Adjustable container positioning means is removably mounted upon the print head and is comprised of a pair of swingably mounted arms having surfaces which engage the top surface of the ink supply container. The upper ends of the swingably mounted arms cooperate with a notched slot having a plurality of recesses or notches along one edge thereof for receiving and releasably locking a common handle portion bridging across the upper ends of said arms for maintaining said arms at a particular angular orientation to control the relative distance, measured in a vertical direction, between the print head and the ink supply container thereby adjusting the surface area of the interface between the ink supply capillary member and a print head capillary member. By providing the lower end of the print head capillary member with a tapered contour, the relative change in the magnitude of the interface area is significantly increased, even for small changes in the displacement distance between the print head and the ink supply container.
The aforementioned swingable arms and common handle are preferably formed of a single wire-like member being bent to form the swingable arms and common handle portion.
The wire-like member is swingably mounted upon a stirrup-shaped member which is releasably secured to the print head and includes means serving as the pivot points for the wire-like member, as well as the notched arcuate member.
The snap-on member which supports the print head capillary member is designed to be easily and readily snapped on and off of the print head to greatly facilitate replacement of the capillary member, for example. The support for the ink supply container, in addition to resiliently supporting the ink supply container, provides an arrangement which is adapted to permit simple, rapid removal and replacement of the ink supply container.
The ink supply container is designed to minimize sloshing, splashing and splattering of its contents and further provides a sleeve for removably supporting the ink supply container capillary member to facilitate its removal and replacement and to facilitate the mating engagement between the cooperating capillary members.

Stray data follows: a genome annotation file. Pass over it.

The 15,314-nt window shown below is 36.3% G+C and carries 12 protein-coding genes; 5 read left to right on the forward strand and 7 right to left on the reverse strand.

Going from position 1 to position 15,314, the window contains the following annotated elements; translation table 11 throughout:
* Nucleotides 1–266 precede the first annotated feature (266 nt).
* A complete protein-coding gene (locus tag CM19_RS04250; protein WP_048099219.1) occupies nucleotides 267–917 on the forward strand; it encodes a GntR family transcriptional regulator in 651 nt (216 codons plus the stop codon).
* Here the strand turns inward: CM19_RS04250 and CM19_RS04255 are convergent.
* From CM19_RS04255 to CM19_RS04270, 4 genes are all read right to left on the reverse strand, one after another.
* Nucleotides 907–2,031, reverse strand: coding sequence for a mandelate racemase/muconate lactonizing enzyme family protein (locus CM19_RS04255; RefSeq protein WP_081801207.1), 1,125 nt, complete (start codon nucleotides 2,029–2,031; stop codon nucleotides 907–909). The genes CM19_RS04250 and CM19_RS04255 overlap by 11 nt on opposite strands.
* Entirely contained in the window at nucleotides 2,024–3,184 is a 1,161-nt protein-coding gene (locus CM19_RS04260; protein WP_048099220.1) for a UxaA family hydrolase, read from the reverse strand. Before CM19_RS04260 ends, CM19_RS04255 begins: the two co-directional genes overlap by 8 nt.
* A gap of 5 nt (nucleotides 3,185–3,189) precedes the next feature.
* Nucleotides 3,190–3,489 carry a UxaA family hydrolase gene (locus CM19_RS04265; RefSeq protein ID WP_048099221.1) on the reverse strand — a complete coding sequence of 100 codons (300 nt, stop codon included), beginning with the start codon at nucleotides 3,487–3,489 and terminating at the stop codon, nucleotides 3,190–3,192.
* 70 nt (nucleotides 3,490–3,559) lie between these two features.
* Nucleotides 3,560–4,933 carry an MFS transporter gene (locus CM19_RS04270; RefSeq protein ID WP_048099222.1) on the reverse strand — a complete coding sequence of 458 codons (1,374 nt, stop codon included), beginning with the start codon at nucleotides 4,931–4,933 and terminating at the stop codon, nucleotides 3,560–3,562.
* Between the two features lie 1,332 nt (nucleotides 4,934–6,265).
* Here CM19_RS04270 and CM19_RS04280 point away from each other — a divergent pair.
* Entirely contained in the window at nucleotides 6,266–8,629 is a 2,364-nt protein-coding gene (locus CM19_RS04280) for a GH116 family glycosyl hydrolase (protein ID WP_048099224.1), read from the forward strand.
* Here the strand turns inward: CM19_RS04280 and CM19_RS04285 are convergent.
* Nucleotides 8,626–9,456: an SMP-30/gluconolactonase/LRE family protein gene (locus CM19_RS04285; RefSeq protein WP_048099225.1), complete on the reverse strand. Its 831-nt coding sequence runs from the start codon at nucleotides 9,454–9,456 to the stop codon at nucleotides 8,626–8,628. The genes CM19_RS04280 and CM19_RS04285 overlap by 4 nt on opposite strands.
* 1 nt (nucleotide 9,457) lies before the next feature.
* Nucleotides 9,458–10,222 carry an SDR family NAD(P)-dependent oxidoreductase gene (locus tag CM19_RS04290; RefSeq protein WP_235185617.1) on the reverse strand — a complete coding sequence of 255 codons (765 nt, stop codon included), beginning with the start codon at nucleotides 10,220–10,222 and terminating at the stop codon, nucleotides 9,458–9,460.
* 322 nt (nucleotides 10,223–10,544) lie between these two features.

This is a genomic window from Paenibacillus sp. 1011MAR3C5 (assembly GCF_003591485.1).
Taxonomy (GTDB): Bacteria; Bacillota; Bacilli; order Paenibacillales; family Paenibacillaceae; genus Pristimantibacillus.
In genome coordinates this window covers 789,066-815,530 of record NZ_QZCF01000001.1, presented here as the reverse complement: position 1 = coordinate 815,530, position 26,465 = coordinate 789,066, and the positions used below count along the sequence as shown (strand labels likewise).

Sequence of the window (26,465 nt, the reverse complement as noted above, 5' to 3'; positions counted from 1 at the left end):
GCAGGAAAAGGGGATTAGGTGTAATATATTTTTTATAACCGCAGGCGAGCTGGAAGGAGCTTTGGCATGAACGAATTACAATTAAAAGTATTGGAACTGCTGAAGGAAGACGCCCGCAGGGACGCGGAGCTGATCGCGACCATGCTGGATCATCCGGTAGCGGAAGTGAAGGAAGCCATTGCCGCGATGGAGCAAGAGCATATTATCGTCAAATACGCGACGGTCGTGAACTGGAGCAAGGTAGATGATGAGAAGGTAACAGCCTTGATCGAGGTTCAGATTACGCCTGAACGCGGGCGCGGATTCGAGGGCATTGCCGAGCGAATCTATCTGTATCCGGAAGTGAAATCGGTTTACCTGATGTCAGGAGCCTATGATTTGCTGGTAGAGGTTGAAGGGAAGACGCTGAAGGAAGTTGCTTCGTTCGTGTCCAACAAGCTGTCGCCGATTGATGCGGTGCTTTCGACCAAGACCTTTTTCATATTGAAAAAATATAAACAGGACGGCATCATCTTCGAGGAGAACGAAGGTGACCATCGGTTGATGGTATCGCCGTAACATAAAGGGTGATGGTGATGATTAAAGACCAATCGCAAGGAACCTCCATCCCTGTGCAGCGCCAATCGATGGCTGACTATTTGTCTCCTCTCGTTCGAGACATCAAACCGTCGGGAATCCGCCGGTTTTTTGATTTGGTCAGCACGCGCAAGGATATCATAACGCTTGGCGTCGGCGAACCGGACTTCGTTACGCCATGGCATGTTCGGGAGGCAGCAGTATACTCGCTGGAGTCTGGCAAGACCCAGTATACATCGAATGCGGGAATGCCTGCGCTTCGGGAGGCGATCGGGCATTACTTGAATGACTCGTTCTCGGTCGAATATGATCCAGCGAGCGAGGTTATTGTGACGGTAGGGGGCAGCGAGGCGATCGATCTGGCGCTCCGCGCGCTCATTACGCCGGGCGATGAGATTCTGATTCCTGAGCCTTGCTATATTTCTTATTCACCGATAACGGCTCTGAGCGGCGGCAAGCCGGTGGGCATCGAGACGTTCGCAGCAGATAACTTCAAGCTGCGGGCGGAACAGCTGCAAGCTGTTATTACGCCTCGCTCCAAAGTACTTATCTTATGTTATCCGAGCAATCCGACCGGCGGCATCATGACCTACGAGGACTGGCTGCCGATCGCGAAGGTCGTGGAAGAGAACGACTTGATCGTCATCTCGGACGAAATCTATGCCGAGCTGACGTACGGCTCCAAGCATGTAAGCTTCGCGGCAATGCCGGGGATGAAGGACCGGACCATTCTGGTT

One object of the present invention is to provide a novel, direct delivery system for supplying ink directly to the printing surfaces of the print members in an impact printer.
Another object of the present invention is to provide a delivery system for impact printers and the like having novel flow control means.
Still another object of the present invention is to provide an ink delivery system for print heads and the like incorporating novel flow control means comprising relatively movable capillary members.
Still another object of the present invention is to provide a direct ink delivery system for printers and the like comprising a pair of capillary members and means for moving said capillary members relative to one another for regulating ink flow.
Still another object of the present invention is to provide a novel, direct ink delivery system for print heads and the like comprising a pair of capillary members having engaging surfaces through which ink is delivered from an ink supply container to the printing tips of the print head and for moving said capillary members relative to one another for altering the surface area of the engaging surfaces and thereby regulating the flow of ink thereacross.
Still another object of the present invention is to provide an ink container for supporting a capillary member and which is designed to prevent ink from splashing, splattering and undue sloshing when in use on a printer.
The above, as well as other objects of the present invention, will become apparent when reading the accompanying description and drawings in which:
FIG. 1 is an exploded perspective view of a novel direct inking system and employing a flow control apparatus which system embodies the principles of the present invention.
FIGS. 2a, 2b and 2c are top plan, left-hand side elevational and rear elevational views respectively of the snap-on nose member of FIG. 1;
FIG. 3 is a side elevational view of the stirrup member and cooperating handle assembly shown in FIG. 1;
FIG. 4 is a detailed elevational view of the ink supply container and supporting bracket therefor;
FIG. 4a is an exploded perspective view of a splash deflector employed in the container of FIG. 1;
FIG. 4b is a perspective view of a portion of the interior of the ink container of FIG. 1 showing a sleeve for supporting a capillary member.
FIG. 5 is an exploded perspective view of a modified print head capillary member and cooperating support spring and modified bracket therefor.
FIG. 1 is an exploded perspective view showing a preferred embodiment 10 of the present invention, and which is employed with a print head 12 of the dot matrix impact type and preferably of the type described in U.S. Pat. No. 4,165,940, issued Aug. 28, 1979, and assigned to the assignee of the present invention. The print head, 12, typically referred to as a print head of the free-flight type, is comprised of a plurality of electromagnets (not shown) arranged to selectively urge their associated print wires (not shown), arranged within a nose cone member 14 to be moved rapidly in the forward or printing direction, as shown by arrow 16, in order to impact against the print receiving medium (not shown) which may, for example, be a continuous elongated paper web WB (see FIG. 3 ) of indeterminate length, said paper web WB being supported by a platen P, which, for example, may be adapted to rotate in the clockwise direction as shown by arrow 16 to advance the paper web WB in order to perform a "line feed" operation. Obviously, the platen P may be adapted to rotate in the reverse direction, either for removal of the paper web WB, for reprinting on an already printed line, or for any other purpose.